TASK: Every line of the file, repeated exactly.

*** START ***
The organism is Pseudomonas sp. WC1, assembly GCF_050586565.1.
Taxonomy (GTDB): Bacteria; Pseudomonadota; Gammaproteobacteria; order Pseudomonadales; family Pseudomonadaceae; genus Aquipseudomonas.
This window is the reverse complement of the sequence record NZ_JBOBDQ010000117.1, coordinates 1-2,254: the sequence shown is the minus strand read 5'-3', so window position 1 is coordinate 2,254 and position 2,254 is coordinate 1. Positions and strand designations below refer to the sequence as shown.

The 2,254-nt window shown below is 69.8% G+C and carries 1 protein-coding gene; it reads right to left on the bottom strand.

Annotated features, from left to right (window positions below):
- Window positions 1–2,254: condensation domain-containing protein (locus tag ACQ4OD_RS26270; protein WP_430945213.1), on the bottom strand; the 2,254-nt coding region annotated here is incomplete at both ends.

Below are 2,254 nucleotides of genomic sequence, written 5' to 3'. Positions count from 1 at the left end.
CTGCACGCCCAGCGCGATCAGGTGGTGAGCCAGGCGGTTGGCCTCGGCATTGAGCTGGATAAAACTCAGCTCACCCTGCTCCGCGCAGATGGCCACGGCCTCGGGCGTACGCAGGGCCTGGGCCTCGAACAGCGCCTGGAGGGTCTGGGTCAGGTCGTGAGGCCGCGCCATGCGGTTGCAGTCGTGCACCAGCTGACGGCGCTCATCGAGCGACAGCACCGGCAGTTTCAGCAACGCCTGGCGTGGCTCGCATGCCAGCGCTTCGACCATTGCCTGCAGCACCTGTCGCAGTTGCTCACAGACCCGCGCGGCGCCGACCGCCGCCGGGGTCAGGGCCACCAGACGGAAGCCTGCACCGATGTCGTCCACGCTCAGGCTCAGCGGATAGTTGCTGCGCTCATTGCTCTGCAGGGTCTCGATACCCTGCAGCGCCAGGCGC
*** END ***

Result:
The organism is Pseudomonas sp. WC1, assembly GCF_050586565.1.
Taxonomy (GTDB): Bacteria; Pseudomonadota; Gammaproteobacteria; order Pseudomonadales; family Pseudomonadaceae; genus Aquipseudomonas.
This window is the reverse complement of the sequence record NZ_JBOBDQ010000117.1, coordinates 1-2,254: the sequence shown is the minus strand read 5'-3', so window position 1 is coordinate 2,254 and position 2,254 is coordinate 1. Positions and strand designations below refer to the sequence as shown.

The 2,254-nt window shown below is 69.8% G+C and carries 1 protein-coding gene; it reads right to left on the bottom strand.

Annotated features, from left to right (window positions below):
- Window positions 1–2,254: condensation domain-containing protein (locus tag ACQ4OD_RS26270; protein WP_430945213.1), on the bottom strand; the 2,254-nt coding region annotated here is incomplete at both ends.

Below are 2,254 nucleotides of genomic sequence, written 5' to 3'. Positions count from 1 at the left end.
CTGCACGCCCAGCGCGATCAGGTGGTGAGCCAGGCGGTTGGCCTCGGCATTGAGCTGGATAAAACTCAGCTCACCCTGCTCCGCGCAGATGGCCACGGCCTCGGGCGTACGCAGGGCCTGGGCCTCGAACAGCGCCTGGAGGGTCTGGGTCAGGTCGTGAGGCCGCGCCATGCGGTTGCAGTCGTGCACCAGCTGACGGCGCTCATCGAGCGACAGCACCGGCAGTTTCAGCAACGCCTGGCGTGGCTCGCATGCCAGCGCTTCGACCATTGCCTGCAGCACCTGTCGCAGTTGCTCACAGACCCGCGCGGCGCCGACCGCCGCCGGGGTCAGGGCCACCAGACGGAAGCCTGCACCGATGTCGTCCACGCTCAGGCTCAGCGGATAGTTGCTGCGCTCATTGCTCTGCAGGGTCTCGATACCCTGCAGCGCCAGGCGC